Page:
Forty five has never looked better.
Tina Ramirez founded NYC-based Ballet Hispanico in 1970 with a mission to bring Latino dance and culture to the community. Now under the directorship of former company member Eduardo Vilaro, Ballet Hispanico hasn’t aged one bit. It has since expanded to an international platform, but its vitality and passion are as prominent as ever.
Tuesday night’s performance at the overflowing Joyce Theater was no exception. The touring company brought the place to life, boasting precision, expression, and execution, like that of a well-oiled machine. All three selections of repertory incorporated the Latin American dance style in varying amounts.
Ramón Oller’s inspiration for Bury Me Standing transcended his Spanish heritage to depict the Gypsy lifestyle, organically fusing together rhythms, songs, and dance styles of the distinctive cultures. Oller’s deliberate choreographic decisions, such as lighting, costumes, transitions, and themes, came together to tell the story of a perseverant group of people who thrive on individualistic togetherness regardless of where or how they go.
The revival stagnated at times, particularly in the musical changeovers, but included several powerful passages, most notably: an a cappella group section of meticulous clapping, snapping, slapping, and stomping; a tender duet consisting of a man moving and lifting a woman across the floor with only his legs and feet; and a rambunctious procession of dancers scampering around on their knees.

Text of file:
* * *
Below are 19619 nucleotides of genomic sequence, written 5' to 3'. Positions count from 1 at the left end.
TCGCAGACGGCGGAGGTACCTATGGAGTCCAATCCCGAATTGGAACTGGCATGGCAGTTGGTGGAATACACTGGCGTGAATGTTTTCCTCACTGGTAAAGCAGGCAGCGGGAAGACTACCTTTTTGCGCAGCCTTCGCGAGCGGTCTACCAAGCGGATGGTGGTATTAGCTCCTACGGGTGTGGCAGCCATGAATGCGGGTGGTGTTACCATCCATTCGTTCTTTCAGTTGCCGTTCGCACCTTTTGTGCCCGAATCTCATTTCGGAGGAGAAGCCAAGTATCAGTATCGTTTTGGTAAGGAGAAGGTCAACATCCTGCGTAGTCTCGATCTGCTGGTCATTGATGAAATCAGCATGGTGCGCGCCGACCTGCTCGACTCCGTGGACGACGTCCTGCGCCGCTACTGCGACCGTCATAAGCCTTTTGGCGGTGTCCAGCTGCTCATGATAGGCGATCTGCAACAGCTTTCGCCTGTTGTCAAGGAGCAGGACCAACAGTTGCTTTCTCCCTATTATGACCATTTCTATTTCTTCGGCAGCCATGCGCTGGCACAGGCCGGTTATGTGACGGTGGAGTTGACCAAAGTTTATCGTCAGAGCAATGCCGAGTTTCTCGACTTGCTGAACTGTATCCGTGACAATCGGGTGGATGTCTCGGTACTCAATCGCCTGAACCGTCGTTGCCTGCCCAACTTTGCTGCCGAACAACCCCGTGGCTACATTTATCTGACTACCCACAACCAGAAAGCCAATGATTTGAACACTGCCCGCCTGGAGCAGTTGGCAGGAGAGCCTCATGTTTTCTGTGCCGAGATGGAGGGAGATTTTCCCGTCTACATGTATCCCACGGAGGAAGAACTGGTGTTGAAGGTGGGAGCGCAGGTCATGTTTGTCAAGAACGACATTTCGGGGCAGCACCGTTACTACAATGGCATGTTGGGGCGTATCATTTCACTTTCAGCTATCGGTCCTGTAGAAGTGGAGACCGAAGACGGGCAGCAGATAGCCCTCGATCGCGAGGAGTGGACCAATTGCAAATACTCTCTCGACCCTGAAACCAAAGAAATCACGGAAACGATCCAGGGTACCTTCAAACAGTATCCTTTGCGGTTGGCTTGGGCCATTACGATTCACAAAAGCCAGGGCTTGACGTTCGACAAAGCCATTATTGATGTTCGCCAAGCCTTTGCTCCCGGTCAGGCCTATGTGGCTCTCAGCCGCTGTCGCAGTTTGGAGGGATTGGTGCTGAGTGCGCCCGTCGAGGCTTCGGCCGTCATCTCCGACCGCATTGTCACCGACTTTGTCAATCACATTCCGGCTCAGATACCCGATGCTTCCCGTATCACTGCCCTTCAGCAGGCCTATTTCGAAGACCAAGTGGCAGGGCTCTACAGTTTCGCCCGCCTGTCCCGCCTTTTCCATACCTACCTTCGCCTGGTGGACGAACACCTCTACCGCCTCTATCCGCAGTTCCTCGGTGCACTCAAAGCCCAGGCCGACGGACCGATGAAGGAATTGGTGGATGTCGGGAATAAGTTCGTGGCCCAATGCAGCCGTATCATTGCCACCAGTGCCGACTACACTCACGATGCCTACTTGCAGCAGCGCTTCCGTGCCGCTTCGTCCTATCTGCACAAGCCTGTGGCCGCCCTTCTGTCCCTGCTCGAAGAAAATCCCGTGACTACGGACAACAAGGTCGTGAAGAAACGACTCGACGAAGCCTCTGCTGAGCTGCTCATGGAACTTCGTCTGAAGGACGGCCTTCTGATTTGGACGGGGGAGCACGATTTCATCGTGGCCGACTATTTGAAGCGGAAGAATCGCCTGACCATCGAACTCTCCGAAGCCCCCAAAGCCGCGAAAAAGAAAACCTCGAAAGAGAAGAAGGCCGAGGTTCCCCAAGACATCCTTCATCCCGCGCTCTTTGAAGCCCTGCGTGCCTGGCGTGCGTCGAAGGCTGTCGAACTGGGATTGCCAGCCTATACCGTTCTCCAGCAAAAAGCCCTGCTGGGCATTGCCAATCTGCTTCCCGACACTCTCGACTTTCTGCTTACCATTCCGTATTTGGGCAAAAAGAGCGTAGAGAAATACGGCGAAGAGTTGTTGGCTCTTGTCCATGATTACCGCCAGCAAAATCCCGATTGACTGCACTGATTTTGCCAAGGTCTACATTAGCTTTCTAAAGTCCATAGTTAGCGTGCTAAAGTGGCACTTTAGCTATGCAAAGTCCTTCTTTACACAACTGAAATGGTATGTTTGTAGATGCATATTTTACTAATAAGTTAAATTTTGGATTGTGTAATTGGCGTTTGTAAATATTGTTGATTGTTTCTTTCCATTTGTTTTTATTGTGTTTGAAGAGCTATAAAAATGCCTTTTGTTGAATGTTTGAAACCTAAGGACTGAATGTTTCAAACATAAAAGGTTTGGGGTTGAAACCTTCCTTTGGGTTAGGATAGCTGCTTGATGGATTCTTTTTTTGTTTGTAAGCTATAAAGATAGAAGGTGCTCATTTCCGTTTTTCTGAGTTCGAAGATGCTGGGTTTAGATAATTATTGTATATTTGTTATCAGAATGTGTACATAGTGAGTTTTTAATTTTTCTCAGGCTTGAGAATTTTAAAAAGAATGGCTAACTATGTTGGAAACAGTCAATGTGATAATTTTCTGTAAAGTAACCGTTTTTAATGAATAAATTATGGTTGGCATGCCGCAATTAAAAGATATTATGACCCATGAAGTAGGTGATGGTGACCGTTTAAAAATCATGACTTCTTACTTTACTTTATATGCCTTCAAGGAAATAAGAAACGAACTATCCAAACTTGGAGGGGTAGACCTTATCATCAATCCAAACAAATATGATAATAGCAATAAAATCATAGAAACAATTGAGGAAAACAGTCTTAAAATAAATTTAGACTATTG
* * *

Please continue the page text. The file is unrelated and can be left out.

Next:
Flabbergast opened the program and proved to be most compelling and eye-catching. Gustavo Ramírez Sansano’s New York premiere used humor and exaggeration to examine the stereotypes and actions involved with new experiences. From an awkward flirtation to a group seduction and joyful, spontaneous encounters, Ramírez Sansano’s social interpretation with Juan Garcia Esquivel’s high-spirited music created an original animated, charismatic fanfare.
Ballet Hispanico’s signature work Club Havana transported the intimate venue into smoky, sultry, showy 1950s Cuba. Native Pedro Ruiz employed authentic, big bang scores with thrilling accents set to deft lifts. Much of the choreography though appeared rather rudimentary, often evoking a disco ball-crowned amateur Latin dance competition rather than a golden nightclub.
The Cha Cha Cha, though dynamic, wouldn’t have met Dancing With the Stars’ Len Goodman’s standards as there were very few of the style’s namesake element to be found. Nonetheless, the dance ensemble, decked out in vibrant satin dresses and slick suits, demonstrated accuracy and generated contagious excitement. Plus, who doesn’t like confetti!